13. Tim, you will notice that I used the word if given that you’re not one of my regular reads, and pointed out that I had missed the issue being mentioned. I left myself open to correction quite deliberately. As I’ve said earlier – there is the right of reply. People can read your response and come to their own conclusions. My comments about your spat with Guido stand as I did read some of that (but gave up). I’ve got a life to lead.

    “Its for the chiiiillldreen,” is where this type of heavy handedness tends to start, unfortunately. It’s a small step from protecting children from unsuitable content (the duty of parents not government) and censoring all content. My reaction is therefore hardly hysterical. Given eleven years of micromanagement and binge legislation, it’s almost restrained.

    Iain isn’t one of my daily reads either, so I really can only comment on the statement that he made and it’s one with which I concur – given that, my criticism of your response stands. Whatever may have happened before, his statement is spot on. Ultimately, though, if you believe that you were bullied and cannot obtain redress, then walk away. If you were libelled, you have the option of legal redress. Yes, I know, that’s generally for those who can afford to. But; if you were not actually libelled, then simply don’t go back.

    My experience with B3ta does tend to support my original premise; that there is a means of redress and that site owners will take the appropriate action – in that instance, I had no problem with the image being used providing it was credited and unaltered and people hosted it locally.

  14. Thanks, Longrider. I did notice that you were open to correction, and I was encouraged by that.

    Iain’s statement is a deceiving one; what I describe above is just one way in which he actively seeks to avoid self-regulation while claiming to be one of its champions. I don’t think I’m wrong to point that out.

    Another way Iain seeks to avoid/undermine negative responses to his behaviour is to spin those objections as a personal vendetta or partisan attack. If there are any personal issues I have with Iain, they have resulted from the incredible lengths he has gone to on this front.

    Tim Irelands last blog post..Our second editor on deck

  15. Sorry. Was in a wee hurry earlier, and neglected to say:

    Hysteria: Was in a comment addressed to Julia, and not a response to your post.

    Children: I know how this works, thanks. I was uncertain why Julia would be suggesting that I was hand-wringing along with the rest of this crowd. But now that it’s come up…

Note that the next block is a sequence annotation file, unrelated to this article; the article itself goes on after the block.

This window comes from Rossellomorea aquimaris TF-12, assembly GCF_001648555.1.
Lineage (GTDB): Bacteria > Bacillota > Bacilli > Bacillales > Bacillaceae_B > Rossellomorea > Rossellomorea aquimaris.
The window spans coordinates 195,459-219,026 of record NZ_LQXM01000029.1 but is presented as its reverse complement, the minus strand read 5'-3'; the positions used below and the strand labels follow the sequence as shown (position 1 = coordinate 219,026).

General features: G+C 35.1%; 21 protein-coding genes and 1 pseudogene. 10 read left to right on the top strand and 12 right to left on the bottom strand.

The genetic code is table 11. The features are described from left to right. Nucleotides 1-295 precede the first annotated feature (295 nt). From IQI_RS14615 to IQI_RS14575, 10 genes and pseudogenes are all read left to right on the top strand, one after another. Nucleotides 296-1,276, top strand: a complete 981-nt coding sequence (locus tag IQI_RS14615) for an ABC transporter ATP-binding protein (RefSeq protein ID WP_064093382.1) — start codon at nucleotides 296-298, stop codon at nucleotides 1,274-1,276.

Just as there are people with an agenda who exploit the inclination to protect children, so too are there are people who exploit the inclination to protect free speech. Take for example the people who bully* others during a debate and/or seek to disrupt debate (often using more than one personality when they do so). On some sites (like Iain’s) they get away with this. On sites where they don’t, they scream ‘censorship’ and bang on about their right to free speech… when all that’s been deleted is a clear attempt to undermine or disrupt the right of others to speak freely.

    That’s just one example that shows how I can disagree with Iain Dale but also stand firmly on the side of free speech.

    (*For the record, the only time I’ve said anything about children on this issue was when Iain Dale’s mate Phil ‘Dizzy’ Hendren called my house after 9pm and woke my kids. This was after he published my ex-directory number on his website in an attempt to bully me into silence because I dared to contradict him. Oh, and there was also a Tory activist and friend of Anne Milton who took it upon himself to publish an anonymous website about me, claiming that he had been talking to my kids and hearing what a neglectful father I had been. And I am not about to shy away from my long-held position that a reaction to a stunt like this from the ‘champions’ of free speech will be what finally triggers some form of ill-thought-out attempt at regulation.)

    Tim Irelands last blog post..Our second editor on deck

  16. Tim, the examples you cite are just the sort of thing that this committee is likely to be banging on about and yet they are already covered by existing law. In the event of personal and sensitive information being published without permission; if the site owner doesn’t do the decent thing, the host in most cases, will.

    The issue of censorship and free speech on blogs is a regular source of complaint – a site owner owns the space. There is no right to free speech when commenting; we are on private property; the owner’s rules prevail. If, therefore, the site owner decides to delete an inappropriate comment (as I have on occasion), then that’s too bad. Those who cry “censorship” do so in vain.

    Again, I really can’t comment on Iain’s management of this as I don’t go there often enough to notice for myself.